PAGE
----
Mysterious glowing atmospheric light named as ‘Steve’

Mysterious glowing atmospheric light named as ‘Steve’

A team of researchers led by University of Calgary associate professor Eric Donovan has given a newly discovered atmospheric phenomenon - a mysterious glowing light - the name ‘Steve’.

Some of you might assume that the newly discovered phenomenon Steve is named after the theoretical physicist Steven Weinberg, but the Facebook group Alberta Aurora Chasers were actually inspired by a scene in the movie Over the Hedge, in which a character gives a hedge this name in order to make it seem less fearsome.

As electrons hit different gases, they emit various colours of light, generating what are known as the Southern and Northern lights. Protons also hit the gases, but while the electrons they hit leads light to spill down, and the wavelengths released by the proton collisions themselves are not visible.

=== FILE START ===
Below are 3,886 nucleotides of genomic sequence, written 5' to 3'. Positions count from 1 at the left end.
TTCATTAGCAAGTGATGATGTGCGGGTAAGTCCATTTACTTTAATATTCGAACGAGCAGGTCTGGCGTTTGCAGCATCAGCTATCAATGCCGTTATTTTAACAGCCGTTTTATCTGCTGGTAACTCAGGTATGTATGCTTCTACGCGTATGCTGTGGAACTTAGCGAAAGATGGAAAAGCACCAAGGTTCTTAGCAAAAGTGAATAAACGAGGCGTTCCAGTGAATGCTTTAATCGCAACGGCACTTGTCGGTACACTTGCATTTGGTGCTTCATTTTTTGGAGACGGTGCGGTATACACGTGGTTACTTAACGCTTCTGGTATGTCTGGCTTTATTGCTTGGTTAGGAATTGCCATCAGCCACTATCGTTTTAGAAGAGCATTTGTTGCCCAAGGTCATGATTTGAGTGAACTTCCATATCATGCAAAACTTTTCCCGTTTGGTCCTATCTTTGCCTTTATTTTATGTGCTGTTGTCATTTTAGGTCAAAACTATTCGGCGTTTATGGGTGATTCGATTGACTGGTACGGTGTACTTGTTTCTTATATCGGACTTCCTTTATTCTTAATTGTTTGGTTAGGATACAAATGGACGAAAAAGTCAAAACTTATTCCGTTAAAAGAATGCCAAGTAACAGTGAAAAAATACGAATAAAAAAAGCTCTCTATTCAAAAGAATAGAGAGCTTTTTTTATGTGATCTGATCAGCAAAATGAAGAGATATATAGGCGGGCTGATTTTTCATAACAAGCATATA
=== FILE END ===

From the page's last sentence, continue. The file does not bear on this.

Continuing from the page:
Donovan said he estimated that the phenomenon Steve had to be something else. So they combined information on Steve with data collected by the ESA's Swarm satellites.

Sharing their findings, Donovan said, “As the satellite flew straight though Steve, data from the electric field instrument showed very clear changes … the data revealed a 25 kilometre (15.5 mile) wide ribbon of gas flowing westwards at about 6 km/s (3.7 miles per second) compared to a speed of about 10 m/s (32.8 feet per second) either side of the ribbon.”

While little else is presently known about the Steve phenomenon, Prof. Donovan and his team said that a surprising aspect of the newly discovered phenomenon is how often it appeared.

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